New economy industries compete on the proprietary competitive advantages created by intellectual capital. Intellectual capital can consist of intellectual property such as patents and copyrights; human capital in the form of talent; tangible assets such as devices and processes requiring unique knowledge for operation; and intangible assets such as social networks, strategic partnerships, knowledge databases, and a loyal customer base. These companies compete with a smaller pool of competitors and derive higher margins supported by proprietary products due to their high intellectual capital content.
This concept of value-added per employee contributes to the overall Gross Domestic Product (GDP) of a state or local economy. The objective of any economy is to increase its GDP; however, it is also possible to increase GDP simply as a function of population growth without increasing it on a per capita basis. The real objective is to increase the GDP per capita. If GDP is driven by population growth without increasing GDP per capita, it could result in amplifying and exacerbating negative economic conditions such as overcrowded schools, deteriorating infrastructure, increasing crime, and other social issues. Only communities that already have very high GDP, where increasing "more of the same" would be manageable, can benefit by more growth on a level per capita basis. These types of communities exist in theory but hardly in reality.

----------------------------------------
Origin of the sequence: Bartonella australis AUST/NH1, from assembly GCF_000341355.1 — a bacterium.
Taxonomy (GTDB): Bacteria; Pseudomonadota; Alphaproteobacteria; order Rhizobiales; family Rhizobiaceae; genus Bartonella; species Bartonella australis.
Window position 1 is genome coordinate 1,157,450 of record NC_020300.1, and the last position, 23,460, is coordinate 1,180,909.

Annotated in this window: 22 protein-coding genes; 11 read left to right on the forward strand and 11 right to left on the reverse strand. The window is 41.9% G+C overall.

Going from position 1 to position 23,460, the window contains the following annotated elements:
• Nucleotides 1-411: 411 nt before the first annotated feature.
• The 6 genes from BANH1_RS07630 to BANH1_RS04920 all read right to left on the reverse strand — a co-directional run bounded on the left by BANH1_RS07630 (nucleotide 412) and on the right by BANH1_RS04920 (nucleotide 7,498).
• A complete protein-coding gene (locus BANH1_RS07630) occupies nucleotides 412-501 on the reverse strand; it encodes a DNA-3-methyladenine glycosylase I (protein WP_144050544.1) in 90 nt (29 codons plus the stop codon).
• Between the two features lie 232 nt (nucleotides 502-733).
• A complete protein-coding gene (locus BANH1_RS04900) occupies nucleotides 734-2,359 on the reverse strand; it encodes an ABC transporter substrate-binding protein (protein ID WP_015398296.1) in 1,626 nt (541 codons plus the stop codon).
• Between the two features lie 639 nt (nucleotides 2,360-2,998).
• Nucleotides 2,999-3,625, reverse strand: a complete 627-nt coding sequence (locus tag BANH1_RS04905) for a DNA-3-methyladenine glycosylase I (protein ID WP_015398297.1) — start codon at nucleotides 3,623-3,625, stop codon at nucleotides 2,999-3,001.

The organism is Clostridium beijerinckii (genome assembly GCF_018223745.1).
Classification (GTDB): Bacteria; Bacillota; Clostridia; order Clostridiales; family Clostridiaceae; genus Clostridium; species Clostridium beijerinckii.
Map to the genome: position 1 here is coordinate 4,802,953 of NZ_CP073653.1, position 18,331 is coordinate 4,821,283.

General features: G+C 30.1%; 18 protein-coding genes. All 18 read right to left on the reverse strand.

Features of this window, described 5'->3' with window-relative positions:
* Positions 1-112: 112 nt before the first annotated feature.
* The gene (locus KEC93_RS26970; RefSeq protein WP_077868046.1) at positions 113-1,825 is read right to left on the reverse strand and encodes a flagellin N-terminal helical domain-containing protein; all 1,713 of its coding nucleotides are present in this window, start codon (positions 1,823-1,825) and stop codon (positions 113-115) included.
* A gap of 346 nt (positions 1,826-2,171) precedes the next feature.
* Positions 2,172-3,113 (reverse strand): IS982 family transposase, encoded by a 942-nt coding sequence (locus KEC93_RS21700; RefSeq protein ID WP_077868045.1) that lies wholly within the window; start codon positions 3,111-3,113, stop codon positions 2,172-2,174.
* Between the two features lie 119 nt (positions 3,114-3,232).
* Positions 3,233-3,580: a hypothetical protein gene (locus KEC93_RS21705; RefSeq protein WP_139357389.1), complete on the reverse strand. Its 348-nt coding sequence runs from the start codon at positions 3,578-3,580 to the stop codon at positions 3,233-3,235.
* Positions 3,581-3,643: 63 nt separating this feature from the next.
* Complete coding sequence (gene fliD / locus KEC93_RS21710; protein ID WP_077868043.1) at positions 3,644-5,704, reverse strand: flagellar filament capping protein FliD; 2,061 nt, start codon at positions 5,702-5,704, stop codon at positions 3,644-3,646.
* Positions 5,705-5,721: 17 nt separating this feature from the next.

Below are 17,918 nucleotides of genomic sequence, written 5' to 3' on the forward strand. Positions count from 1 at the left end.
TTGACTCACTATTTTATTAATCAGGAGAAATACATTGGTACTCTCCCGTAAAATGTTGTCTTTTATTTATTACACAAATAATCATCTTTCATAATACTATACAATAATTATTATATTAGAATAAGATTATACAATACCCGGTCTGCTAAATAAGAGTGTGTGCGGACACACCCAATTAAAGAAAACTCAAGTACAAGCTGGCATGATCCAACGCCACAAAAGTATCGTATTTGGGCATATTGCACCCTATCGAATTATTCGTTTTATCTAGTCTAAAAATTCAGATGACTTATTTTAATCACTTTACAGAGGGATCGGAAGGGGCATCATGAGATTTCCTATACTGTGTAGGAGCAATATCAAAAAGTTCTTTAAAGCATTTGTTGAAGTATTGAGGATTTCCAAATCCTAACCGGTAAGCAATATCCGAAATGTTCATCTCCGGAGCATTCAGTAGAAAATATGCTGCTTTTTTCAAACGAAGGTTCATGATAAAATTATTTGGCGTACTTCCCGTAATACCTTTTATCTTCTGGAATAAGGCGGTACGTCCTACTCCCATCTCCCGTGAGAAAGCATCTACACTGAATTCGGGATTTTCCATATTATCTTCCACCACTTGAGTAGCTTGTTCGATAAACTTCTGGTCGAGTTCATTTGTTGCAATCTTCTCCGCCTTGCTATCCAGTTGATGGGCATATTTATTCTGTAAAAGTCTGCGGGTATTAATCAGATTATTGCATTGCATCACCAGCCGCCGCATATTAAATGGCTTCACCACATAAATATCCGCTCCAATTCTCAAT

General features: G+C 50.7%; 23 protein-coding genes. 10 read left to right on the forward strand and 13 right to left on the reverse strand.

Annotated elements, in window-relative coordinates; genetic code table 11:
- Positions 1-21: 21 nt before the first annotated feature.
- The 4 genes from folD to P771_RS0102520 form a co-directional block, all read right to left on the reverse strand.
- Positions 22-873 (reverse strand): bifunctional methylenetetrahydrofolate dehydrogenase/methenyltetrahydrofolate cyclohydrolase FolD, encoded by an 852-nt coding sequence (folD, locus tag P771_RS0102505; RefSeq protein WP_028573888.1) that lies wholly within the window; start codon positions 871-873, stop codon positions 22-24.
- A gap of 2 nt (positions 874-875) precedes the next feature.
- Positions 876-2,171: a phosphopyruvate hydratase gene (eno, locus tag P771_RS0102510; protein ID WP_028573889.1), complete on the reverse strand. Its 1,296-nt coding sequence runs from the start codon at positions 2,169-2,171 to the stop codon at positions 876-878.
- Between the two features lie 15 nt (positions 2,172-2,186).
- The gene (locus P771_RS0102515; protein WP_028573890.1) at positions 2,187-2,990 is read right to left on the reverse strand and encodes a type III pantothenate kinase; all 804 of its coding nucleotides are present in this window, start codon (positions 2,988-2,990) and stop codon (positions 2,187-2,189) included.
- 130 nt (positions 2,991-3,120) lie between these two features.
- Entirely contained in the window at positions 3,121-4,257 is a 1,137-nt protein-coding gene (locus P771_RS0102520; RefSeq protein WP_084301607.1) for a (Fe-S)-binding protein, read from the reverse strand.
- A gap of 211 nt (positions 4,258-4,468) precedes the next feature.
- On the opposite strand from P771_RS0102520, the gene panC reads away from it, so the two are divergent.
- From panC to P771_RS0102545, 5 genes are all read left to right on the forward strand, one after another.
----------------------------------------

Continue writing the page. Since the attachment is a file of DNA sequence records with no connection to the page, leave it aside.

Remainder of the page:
Research shows that an increase in GDP per capita results in higher income per capita and the number of jobs also grows. This suggests that it might be worthwhile to reconsider traditional ideas and concepts of economic development that focus only on jobs and growth. New jobs that don't actually reduce the overall unemployment rate could eventually result in undesirable outcomes if they are below average value-added per employee, in direct contrast to the objectives of proactive economic development efforts.
A new report from the Carey School of Economics at Arizona State University focusing on the keys to economic growth identifies adopting or developing new technology as the primary solution. Their study concludes growth eventually ends without technological progress. They also stipulate that inventing technology or being on the leading edge of technology development is not a prerequisite for growth. Just being in the early majority or even a regional pioneer in adopting innovation can have positive results.
The idea that innovation is more than a new product is gaining greater acceptability. A recent survey of CEOs by the Harvard Business School showed that 65 percent indicated they intended to implement significant innovation changes in the next 24 months. With increasing awareness that the global economy is bringing disruptive change resulting in the destabilization of companies, industries, and states, business CEO's are adapting by creating and adopting innovations in the form of new business models, strategic partners, marketing strategies as well as global strategies. Innovation is more than a product.